SFTs is a form of borderline tumors, without potential predisposing factors. SFT of the liver is more common in women (26 cases were female in 42 patients), and typically affects middle-aged adults (mean age 52, range 16–84) and it slowly grows with the performance of local asymptomatic or abdominal pain, but occasional cases have presented with hypoglycaemia. The corresponding clinical symptoms appearance only when the tumor grows to a certain size, or when vital structures are involved. Although there are no definitive criteria of malignancy for SFT, About 10% SFTs are malignant or potentially malignant. The current World Health Organization (WHO) classification criteria of soft tissue tumors is used to identify malignant SFT, these criteria include a large tumor size (more than 5 or 10 cm), a sessile lesion, infiltrative margins, hypercellularity, nuclear pleomorphism, an area of tissue necrosis or hemorrhage and an increased mitotic index (more than 4 mitoses in 10 HPFs) [35]. The patient suffered right upper abdominal pain because of calculus of intrahepatic duct, Gallbladder calculi, cholecystitis, and a nodule was found in left lateral lobe of hepatic at laparotomy, which led to the misdiagnose of calculus of intrahepatic duct causing it. We resected the gallbladder and placeholder nodules, postoperative pathology diagnosed resected specimen as the occupying nodules solitary fibrous tumor.

Iconography examinations neither specifically diagnose SFTs nor identify the character of it, benign or malignant. Generally speaking, if CT images show limit isolated hyper vascular abnormal parceled tissue, we will suspected the possibility of SFTs. The SFTs present low signal in MRI scans because of mature fibrous tissue T2WI in tumor [36]. In order to confirm the diagnosis and assessment before operative, some scholars have suggested percutaneous liver biopsy guided by radiation. However, because this invasive procedures are only conducted on tumor biopsy or part of the edge specimens, if the tumor proliferates, it may be missed or misdiagnosed. In addition, due to its unclear nature, this procedure may cause the risk of tumors growing along the puncture path [37]. Therefore, for the diagnosis and assessment of SFTs, percutaneous liver biopsy is not recommended.

Although imaging examination will certainly help for SFTs, but diagnosis of SFTs mostly depend on postoperative pathological histological features and immunohistochemical evaluation. General histological observation can find that bland spindle cells arranged in a “patternless” pattern, with alternating hypocellular and hypercellular areas, interspersed with thick, “keloidal” collagen bundles. A haemangiopericytoma-like vascular pattern is a common feature. Typical indicators of immunohistochemical revealed that CD34 and vimentin are strongly positive, So is Bcl-2, which differentiate from other tumors [14].

SFT should be differentiated from some other haemangiopericytoma-like tumors: Haemangiopericytoma (HPC), synovial sarcoma, peripheral nerve sheath tumor (PNST). HPC is most likely to be confused with SFT in some other haemangiopericytoma-like tumors. HPC is composed of spindle or oval shaped cells with scanty cytoplasm and plump nucleus, which arrange closely. The most important feature in HPC is extensive irregular staghorn vascular pattern, Immunohistochemistry tumor cells showed vimentin and actin focal positivity and were negative for CD34 [38]. Other haemangiopericytoma-like soft tissue tumors what should be distinguished from SFT is synovial sarcoma. It is a high-grade biphasic that characterized by epithelioid and spindle cells with a solid growth pattern, Areas of myxoid, neural, necrosis and a vasculature with numerous dilated vessels resembling hemangiopericytoma were observed. what is more, Immunohistochemical studies for EMA and CK showed strong positivity, The fusion gene SYT-SSX and translocation t(X; 18) are the special marker for synovial sarcoma, which is not seen in any other spindle cell tumors [39]. PNST is another rare haemangiopericytoma-like soft tissue tumours that may be confused with SFT. We can see the alternating hypercellular area and hypocellular area, the spindle cells form Wagner-Meissner structure, which makes the spindle cell with wavy or pleomorphic nuclei and elongated cytoplasmic. Intercellular substance has many blood vessels, just as haemangiopericytoma-like formation. PNST is easy to become malignant tumour, which high cellularity, nuclear atypia, and increased mitotic rate, necrosis, and endothelial proliferation can be found [40]. Immunohistochemically, the tumor cells were focally positive for S-100 protein, but negative for desmin, CD34 and EMA.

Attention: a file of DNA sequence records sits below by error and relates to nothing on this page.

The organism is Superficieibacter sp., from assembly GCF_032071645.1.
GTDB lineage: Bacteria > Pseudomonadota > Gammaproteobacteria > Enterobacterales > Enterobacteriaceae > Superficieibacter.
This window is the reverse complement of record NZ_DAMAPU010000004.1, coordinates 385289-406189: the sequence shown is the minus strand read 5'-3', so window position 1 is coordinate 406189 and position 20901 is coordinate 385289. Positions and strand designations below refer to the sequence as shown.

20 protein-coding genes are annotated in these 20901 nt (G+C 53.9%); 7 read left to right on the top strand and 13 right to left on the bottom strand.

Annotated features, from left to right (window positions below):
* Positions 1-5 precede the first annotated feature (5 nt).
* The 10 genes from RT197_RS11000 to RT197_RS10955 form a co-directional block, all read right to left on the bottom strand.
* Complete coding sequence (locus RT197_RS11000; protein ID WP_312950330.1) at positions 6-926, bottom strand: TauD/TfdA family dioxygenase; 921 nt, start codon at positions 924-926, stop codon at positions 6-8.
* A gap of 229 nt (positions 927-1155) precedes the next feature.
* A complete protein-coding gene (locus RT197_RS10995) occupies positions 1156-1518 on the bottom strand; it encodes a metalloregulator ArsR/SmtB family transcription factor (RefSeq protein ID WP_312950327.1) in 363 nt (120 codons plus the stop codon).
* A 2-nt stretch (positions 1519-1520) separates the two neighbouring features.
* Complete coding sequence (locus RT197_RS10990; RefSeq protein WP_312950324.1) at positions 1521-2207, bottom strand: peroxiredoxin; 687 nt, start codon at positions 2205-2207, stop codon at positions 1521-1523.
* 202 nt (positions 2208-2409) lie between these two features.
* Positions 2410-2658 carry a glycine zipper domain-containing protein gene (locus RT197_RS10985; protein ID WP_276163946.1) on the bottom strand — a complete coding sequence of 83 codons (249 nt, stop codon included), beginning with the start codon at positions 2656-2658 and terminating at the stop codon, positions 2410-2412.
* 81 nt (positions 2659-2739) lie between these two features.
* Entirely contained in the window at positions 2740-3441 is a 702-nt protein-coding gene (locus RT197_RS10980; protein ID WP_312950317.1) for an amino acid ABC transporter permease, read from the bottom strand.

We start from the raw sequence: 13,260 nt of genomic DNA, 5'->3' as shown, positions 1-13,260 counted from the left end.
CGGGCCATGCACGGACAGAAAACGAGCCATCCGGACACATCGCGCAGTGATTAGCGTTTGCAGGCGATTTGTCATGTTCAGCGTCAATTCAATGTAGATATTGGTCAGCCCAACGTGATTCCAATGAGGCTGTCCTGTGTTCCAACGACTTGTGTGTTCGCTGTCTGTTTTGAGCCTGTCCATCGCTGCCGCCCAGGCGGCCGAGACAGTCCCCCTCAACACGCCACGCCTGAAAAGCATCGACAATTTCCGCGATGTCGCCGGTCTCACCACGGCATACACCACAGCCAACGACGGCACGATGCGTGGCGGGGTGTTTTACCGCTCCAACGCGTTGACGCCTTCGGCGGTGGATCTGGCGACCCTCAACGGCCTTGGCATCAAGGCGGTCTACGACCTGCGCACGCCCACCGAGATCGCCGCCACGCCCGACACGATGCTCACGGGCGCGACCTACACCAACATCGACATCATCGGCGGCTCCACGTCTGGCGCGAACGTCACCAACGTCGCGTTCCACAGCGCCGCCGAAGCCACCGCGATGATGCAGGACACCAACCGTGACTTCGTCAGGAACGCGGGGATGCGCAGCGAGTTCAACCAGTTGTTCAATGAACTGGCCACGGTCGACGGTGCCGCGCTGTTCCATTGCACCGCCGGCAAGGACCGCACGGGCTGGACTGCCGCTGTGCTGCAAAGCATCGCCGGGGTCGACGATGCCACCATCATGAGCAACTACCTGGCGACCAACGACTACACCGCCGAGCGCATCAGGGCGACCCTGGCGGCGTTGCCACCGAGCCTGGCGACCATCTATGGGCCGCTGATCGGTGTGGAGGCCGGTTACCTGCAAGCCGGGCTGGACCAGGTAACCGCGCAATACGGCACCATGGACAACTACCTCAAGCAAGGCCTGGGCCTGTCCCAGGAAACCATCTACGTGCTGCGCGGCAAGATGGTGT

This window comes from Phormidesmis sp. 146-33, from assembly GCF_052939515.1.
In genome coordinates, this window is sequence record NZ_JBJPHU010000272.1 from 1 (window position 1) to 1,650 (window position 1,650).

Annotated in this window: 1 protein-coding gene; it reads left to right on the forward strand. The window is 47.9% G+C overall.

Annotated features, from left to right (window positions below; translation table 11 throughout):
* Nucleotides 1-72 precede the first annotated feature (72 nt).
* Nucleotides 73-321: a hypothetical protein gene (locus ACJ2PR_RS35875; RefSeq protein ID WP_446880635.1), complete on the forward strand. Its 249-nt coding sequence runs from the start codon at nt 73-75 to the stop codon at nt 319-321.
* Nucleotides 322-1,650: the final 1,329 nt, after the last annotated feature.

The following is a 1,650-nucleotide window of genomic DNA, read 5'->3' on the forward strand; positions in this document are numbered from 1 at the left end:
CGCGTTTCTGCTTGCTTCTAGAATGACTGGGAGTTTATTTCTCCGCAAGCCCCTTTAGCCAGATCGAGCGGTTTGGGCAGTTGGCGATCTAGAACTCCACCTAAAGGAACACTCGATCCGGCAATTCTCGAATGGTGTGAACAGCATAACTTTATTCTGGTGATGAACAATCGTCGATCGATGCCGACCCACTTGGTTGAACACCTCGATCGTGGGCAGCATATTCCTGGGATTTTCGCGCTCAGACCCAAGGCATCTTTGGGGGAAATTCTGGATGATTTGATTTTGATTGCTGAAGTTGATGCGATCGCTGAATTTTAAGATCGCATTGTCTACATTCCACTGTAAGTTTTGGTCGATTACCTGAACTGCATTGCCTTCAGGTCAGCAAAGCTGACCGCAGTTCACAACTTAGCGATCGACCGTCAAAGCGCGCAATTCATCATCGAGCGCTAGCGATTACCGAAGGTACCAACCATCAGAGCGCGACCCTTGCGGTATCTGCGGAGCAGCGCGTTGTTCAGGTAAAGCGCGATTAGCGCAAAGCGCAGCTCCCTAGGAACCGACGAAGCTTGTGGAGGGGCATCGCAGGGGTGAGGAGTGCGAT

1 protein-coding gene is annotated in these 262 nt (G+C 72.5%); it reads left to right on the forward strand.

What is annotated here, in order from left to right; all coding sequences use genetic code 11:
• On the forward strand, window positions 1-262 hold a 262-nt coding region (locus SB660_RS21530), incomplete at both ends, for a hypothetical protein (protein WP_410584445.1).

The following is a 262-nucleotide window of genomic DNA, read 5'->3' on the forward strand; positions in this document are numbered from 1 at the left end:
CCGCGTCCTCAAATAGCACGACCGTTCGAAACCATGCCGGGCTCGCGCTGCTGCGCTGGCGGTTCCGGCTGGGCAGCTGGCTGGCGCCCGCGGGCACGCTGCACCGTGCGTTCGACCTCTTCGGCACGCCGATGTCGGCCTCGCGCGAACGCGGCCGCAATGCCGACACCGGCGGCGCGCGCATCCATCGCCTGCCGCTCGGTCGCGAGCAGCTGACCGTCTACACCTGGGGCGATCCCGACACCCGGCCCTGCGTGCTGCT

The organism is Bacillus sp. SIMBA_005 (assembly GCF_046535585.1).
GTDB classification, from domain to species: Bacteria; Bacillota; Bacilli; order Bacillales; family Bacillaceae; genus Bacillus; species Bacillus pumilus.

There are only 42 reported cases of SFTs originating from the liver, but it should be differentiated from some other tumours originating from the liver. Among the primary neoplasms of the liver that can be confuse with SFTs are Leiomyoma, Hepatic metastatic gastrointestinal stromal tumors (GISTs), Hepatic angiomyolipoma (AML), Sarcoma hepatocellular carcinoma (HCC) and Inflammatory myofibroblastic tumour of the liver. Leiomyoma of liver is a very rare tumor in liver. It consists of intersecting bundles of smooth muscle cells with cigarshaped nuclei that express MSA and SMA but not CD34 [14]. Gastrointestinal stromal tumors (GISTs) have a plentiful histomorphometric, and liver is the most common metastatic part. Most hepatic metastatic GISTs is composed of spindle and/or predominantly epithelioid cells with round to oval-shaped nuclei and eosinophilic cytoplasm. We even can see that the tumor cells proliferated in a diffuse or sheetlike pattern with focal myxoid stroma and microcystic change. About 95% are positive for KIT (CD117), 60–70% for CD34, 30–40% for smooth muscle actin, while cytokeratins and EMA are negative [41]. Angiomyolipoma is commonly seen in the kidneys, but infrequently in liver. These tumours are characterized by co-expression of smooth muscle and melanocytic markers. Microscopically, the tumours are composed of admixture of adipose tissue, smooth muscle and blood vessels, The histological patterns described include lipomatous, myomatous, angiomatous, trabecular, pelioid, inflammatory and mixed pattern, and the cells were positive for HMB-45. Sarcoma hepatocellular carcinoma can be easily distinguished from SFT by trabecular hepatocellular and sarcoma composition, Immunohistochemistry demonstrates positivity for CK. Inflammatory myofibroblastic tumour of the liver consists of compact spindle cells (myofibroblasts, fibroblasts) intermingled with inflammatory cells, predominantly plasma cells, lymphocytes, as well as eosinophils. Immunohistochemically, the tumor cells demonstrate positivity for vimentin, MSA, SMA and cytokeratin [42].